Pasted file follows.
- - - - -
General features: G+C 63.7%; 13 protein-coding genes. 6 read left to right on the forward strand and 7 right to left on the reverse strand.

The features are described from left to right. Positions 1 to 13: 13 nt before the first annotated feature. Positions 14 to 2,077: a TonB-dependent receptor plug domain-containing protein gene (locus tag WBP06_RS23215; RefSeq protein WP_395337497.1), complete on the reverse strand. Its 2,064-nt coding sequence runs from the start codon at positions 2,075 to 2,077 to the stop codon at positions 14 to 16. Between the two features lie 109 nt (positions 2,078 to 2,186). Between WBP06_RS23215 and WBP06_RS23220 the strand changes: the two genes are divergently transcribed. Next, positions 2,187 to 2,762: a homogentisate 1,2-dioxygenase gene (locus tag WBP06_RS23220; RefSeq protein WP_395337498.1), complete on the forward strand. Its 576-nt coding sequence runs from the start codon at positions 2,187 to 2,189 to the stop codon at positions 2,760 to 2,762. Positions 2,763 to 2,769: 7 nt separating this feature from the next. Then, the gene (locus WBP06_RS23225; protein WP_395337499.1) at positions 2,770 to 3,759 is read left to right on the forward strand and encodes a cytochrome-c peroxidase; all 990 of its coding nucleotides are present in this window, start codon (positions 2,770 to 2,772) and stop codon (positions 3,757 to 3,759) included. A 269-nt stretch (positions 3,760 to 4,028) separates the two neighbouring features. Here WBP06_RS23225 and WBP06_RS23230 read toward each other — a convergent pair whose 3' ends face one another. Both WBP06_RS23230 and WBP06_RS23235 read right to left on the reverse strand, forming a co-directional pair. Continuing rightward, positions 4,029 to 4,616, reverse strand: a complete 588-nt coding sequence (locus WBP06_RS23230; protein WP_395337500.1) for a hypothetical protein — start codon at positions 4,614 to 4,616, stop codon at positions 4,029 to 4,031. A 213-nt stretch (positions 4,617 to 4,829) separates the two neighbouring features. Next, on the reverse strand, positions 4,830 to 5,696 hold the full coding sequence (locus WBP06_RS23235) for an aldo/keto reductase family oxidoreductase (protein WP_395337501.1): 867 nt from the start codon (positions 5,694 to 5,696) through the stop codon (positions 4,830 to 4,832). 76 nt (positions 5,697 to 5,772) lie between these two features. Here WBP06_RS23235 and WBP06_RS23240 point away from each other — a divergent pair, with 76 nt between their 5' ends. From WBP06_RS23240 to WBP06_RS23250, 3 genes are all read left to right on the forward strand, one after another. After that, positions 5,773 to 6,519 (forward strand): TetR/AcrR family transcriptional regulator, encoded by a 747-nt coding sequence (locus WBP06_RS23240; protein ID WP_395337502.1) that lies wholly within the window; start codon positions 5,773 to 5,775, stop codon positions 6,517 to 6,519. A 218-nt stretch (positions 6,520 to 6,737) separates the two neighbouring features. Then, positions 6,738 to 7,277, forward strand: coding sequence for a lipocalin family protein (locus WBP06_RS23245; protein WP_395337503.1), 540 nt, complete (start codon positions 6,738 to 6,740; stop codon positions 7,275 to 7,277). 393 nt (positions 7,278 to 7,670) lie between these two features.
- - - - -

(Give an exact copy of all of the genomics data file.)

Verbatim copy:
General features: G+C 63.7%; 13 protein-coding genes. 6 read left to right on the forward strand and 7 right to left on the reverse strand.

The features are described from left to right. Positions 1 to 13: 13 nt before the first annotated feature. Positions 14 to 2,077: a TonB-dependent receptor plug domain-containing protein gene (locus tag WBP06_RS23215; RefSeq protein WP_395337497.1), complete on the reverse strand. Its 2,064-nt coding sequence runs from the start codon at positions 2,075 to 2,077 to the stop codon at positions 14 to 16. Between the two features lie 109 nt (positions 2,078 to 2,186). Between WBP06_RS23215 and WBP06_RS23220 the strand changes: the two genes are divergently transcribed. Next, positions 2,187 to 2,762: a homogentisate 1,2-dioxygenase gene (locus tag WBP06_RS23220; RefSeq protein WP_395337498.1), complete on the forward strand. Its 576-nt coding sequence runs from the start codon at positions 2,187 to 2,189 to the stop codon at positions 2,760 to 2,762. Positions 2,763 to 2,769: 7 nt separating this feature from the next. Then, the gene (locus WBP06_RS23225; protein WP_395337499.1) at positions 2,770 to 3,759 is read left to right on the forward strand and encodes a cytochrome-c peroxidase; all 990 of its coding nucleotides are present in this window, start codon (positions 2,770 to 2,772) and stop codon (positions 3,757 to 3,759) included. A 269-nt stretch (positions 3,760 to 4,028) separates the two neighbouring features. Here WBP06_RS23225 and WBP06_RS23230 read toward each other — a convergent pair whose 3' ends face one another. Both WBP06_RS23230 and WBP06_RS23235 read right to left on the reverse strand, forming a co-directional pair. Continuing rightward, positions 4,029 to 4,616, reverse strand: a complete 588-nt coding sequence (locus WBP06_RS23230; protein WP_395337500.1) for a hypothetical protein — start codon at positions 4,614 to 4,616, stop codon at positions 4,029 to 4,031. A 213-nt stretch (positions 4,617 to 4,829) separates the two neighbouring features. Next, on the reverse strand, positions 4,830 to 5,696 hold the full coding sequence (locus WBP06_RS23235) for an aldo/keto reductase family oxidoreductase (protein WP_395337501.1): 867 nt from the start codon (positions 5,694 to 5,696) through the stop codon (positions 4,830 to 4,832). 76 nt (positions 5,697 to 5,772) lie between these two features. Here WBP06_RS23235 and WBP06_RS23240 point away from each other — a divergent pair, with 76 nt between their 5' ends. From WBP06_RS23240 to WBP06_RS23250, 3 genes are all read left to right on the forward strand, one after another. After that, positions 5,773 to 6,519 (forward strand): TetR/AcrR family transcriptional regulator, encoded by a 747-nt coding sequence (locus WBP06_RS23240; protein ID WP_395337502.1) that lies wholly within the window; start codon positions 5,773 to 5,775, stop codon positions 6,517 to 6,519. A 218-nt stretch (positions 6,520 to 6,737) separates the two neighbouring features. Then, positions 6,738 to 7,277, forward strand: coding sequence for a lipocalin family protein (locus WBP06_RS23245; protein WP_395337503.1), 540 nt, complete (start codon positions 6,738 to 6,740; stop codon positions 7,275 to 7,277). 393 nt (positions 7,278 to 7,670) lie between these two features.